Many mediators are retired judges, but there are many experienced and well-respected mediators who are retired practicing lawyers or lawyers still in practice. The role of the mediator is to help the parties arrive at an acceptable resolution. The mediator has no authority to make any decisions. In many cases, mediation is successful.

If mediation is not successful, or the parties do elect to go to mediation, the parties may agree to have the matter resolved by binding arbitration without any right of appeal. Some parties do not like arbitration because they feel that the arbitrator may compromise the case rather than deciding for one party or the other.

However, it is a process that may be less time-consuming and less expensive than litigation. Also, the matter is not on the public record as would be the case in litigation.

Suppose you have a corporation which has two 50% owners who cannot work together. Neither is willing to sell the business to a third party or the other.

Consider negotiating a purchase and sale agreement without agreement on who is the seller and buyer and what the price will be. Each party then submits a sealed bid in writing to be opened in the presence of both parties and their attorneys. The successful bidder is the buyer, and the other party is the seller. Each party signs the agreement, and the buyer pays the deposit in escrow to an escrow agent selected by the parties in advance.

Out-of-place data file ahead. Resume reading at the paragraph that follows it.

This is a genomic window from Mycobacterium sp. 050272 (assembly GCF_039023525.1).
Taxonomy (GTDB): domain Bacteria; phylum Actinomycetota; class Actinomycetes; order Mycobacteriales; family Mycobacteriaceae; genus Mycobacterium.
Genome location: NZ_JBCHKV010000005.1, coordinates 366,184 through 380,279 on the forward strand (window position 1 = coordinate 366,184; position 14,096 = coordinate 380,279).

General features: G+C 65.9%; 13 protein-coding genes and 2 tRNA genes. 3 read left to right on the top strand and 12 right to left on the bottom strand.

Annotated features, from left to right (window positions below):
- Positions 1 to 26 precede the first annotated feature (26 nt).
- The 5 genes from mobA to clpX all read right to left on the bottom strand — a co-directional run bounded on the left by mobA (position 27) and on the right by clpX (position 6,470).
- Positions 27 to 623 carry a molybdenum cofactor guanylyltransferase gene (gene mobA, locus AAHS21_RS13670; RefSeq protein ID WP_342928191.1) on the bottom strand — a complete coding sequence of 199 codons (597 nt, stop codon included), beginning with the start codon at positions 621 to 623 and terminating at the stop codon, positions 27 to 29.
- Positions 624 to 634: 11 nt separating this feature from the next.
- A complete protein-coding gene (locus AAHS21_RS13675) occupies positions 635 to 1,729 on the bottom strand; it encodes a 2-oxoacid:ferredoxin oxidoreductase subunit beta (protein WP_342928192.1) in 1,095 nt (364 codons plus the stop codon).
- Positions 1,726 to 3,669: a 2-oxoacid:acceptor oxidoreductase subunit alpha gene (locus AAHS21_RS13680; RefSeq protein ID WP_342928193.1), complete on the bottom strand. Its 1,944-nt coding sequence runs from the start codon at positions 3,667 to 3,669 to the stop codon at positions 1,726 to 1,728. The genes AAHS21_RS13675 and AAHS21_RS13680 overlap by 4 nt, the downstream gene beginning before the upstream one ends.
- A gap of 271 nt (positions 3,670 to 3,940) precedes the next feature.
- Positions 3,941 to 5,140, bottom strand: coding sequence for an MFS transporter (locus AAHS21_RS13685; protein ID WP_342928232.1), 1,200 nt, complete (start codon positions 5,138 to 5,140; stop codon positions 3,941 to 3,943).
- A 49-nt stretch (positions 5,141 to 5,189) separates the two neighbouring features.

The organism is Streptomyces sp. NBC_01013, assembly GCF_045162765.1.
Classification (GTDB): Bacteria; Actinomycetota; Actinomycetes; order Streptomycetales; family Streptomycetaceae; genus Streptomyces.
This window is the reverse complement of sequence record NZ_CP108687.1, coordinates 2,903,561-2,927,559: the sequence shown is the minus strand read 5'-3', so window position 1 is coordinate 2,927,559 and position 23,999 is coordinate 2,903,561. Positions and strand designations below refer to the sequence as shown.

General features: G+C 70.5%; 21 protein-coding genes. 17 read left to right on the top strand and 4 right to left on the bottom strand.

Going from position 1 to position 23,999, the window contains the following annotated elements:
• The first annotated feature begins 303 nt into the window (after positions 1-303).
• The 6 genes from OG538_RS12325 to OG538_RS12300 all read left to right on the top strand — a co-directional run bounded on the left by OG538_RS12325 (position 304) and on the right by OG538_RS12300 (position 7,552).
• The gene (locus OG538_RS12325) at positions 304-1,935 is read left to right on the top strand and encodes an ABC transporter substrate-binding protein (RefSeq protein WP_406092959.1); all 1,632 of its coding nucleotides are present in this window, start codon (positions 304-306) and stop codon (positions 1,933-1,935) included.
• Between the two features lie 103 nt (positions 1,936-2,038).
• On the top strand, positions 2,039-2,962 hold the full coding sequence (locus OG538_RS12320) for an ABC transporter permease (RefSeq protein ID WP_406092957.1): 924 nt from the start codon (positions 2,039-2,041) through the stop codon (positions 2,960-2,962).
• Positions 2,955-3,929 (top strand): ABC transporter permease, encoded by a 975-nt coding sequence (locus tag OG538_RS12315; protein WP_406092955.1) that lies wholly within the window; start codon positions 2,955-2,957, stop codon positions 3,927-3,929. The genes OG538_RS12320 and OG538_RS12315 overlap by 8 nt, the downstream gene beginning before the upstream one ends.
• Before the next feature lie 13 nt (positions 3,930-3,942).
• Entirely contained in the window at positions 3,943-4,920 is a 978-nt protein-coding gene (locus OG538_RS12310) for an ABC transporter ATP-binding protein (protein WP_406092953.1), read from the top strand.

An alternative to this procedure is to have the parties agree on a purchase and sale agreement in advance and then have a private auction between them, conducted by a third person selected by the parties. Each party will be accompanied by his or her counsel. The high bidder becomes the purchaser, and the other party is the seller.

Either one of these procedures is an exit strategy that can enable the parties to solve an impasse.

Checklist for Transfer of Ownership

Despite the fact that it is a “business,” next-generation planning and dividing family-owned business assets can regenerate long-standing animosities and resentments. A savvy legal counselor will have to navigate the various personalities involved and coordinate the various legal proceedings during a stressful period. Having a checklist of key components to cover is a useful tool.

  1. Review the founder’s estate plan. If possible, leave business interests and related real estate to family members in the business.

  2. Review the articles of organization, bylaws for the business and operating agreements for any limited liability company.